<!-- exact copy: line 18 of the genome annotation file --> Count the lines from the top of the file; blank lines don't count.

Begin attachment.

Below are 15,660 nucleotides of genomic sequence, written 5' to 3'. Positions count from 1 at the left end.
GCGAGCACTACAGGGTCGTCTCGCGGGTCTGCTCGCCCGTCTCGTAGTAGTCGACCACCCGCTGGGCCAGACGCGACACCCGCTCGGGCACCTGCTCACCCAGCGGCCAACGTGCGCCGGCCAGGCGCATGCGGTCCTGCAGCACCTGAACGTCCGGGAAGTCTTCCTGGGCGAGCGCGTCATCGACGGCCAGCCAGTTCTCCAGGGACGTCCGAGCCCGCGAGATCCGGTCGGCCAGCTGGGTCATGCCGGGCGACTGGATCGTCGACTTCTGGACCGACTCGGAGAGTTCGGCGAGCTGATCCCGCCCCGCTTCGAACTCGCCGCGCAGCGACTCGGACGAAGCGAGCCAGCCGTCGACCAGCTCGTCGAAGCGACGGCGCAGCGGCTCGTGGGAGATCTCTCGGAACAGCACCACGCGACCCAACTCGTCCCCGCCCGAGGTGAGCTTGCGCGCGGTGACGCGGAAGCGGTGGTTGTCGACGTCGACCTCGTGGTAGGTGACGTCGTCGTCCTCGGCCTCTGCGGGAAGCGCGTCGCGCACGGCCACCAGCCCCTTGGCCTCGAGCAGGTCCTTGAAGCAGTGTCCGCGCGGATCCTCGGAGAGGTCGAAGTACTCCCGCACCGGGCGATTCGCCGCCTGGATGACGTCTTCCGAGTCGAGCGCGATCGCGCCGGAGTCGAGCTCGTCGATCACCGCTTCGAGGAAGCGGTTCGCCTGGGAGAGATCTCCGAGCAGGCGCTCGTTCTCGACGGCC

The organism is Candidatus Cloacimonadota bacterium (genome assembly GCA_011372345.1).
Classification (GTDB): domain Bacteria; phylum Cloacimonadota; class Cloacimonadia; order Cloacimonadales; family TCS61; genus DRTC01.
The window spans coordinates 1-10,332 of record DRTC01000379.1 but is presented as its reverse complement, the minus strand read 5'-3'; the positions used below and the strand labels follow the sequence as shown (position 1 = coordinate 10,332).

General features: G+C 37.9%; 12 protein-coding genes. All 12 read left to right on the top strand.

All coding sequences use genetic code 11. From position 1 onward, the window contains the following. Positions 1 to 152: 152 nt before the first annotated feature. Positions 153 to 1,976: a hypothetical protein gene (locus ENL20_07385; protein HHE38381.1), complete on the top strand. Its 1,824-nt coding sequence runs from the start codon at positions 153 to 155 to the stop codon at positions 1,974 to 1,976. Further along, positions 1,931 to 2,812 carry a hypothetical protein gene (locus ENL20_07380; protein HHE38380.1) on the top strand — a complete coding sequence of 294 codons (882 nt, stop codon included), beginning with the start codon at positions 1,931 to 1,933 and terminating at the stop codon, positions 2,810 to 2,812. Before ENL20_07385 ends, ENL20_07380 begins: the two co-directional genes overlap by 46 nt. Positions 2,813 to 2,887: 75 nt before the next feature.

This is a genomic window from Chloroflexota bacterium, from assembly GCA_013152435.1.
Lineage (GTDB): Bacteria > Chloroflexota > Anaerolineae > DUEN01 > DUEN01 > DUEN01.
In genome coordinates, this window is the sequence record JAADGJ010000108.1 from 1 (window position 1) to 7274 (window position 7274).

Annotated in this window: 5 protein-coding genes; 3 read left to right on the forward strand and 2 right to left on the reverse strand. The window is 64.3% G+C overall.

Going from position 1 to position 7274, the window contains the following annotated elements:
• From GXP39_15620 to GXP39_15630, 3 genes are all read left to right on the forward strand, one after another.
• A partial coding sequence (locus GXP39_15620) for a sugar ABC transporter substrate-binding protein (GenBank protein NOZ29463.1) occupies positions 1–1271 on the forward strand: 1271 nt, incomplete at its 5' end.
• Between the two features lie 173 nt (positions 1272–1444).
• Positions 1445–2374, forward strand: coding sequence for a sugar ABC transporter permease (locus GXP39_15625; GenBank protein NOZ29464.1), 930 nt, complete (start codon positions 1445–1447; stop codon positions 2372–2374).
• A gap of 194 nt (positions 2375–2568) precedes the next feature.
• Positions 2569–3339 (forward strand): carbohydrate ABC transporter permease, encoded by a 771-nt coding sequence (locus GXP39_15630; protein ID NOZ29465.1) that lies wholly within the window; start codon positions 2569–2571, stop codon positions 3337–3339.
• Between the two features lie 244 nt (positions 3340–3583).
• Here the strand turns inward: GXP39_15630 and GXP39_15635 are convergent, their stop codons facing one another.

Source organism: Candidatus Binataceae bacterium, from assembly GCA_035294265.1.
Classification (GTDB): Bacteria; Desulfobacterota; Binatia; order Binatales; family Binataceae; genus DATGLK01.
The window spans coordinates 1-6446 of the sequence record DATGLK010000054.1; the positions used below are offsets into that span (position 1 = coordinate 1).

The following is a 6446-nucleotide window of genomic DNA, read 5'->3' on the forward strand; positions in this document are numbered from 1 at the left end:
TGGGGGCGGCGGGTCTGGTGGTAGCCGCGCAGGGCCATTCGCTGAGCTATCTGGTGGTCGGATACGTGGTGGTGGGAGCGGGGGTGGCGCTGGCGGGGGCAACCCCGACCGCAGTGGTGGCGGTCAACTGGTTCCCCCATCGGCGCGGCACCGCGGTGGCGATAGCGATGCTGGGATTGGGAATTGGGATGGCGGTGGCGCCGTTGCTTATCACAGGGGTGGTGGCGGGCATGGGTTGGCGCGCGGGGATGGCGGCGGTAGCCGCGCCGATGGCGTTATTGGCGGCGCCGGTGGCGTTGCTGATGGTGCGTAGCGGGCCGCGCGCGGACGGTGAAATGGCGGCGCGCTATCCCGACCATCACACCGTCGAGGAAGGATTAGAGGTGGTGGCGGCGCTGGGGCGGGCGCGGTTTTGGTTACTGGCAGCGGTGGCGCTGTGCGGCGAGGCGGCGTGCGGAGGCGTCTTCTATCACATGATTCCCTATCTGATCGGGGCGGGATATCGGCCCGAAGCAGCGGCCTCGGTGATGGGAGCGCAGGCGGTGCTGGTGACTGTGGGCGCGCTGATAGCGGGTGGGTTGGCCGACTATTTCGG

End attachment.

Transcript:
• Positions 2569–3339 (forward strand): carbohydrate ABC transporter permease, encoded by a 771-nt coding sequence (locus GXP39_15630; protein ID NOZ29465.1) that lies wholly within the window; start codon positions 2569–2571, stop codon positions 3337–3339.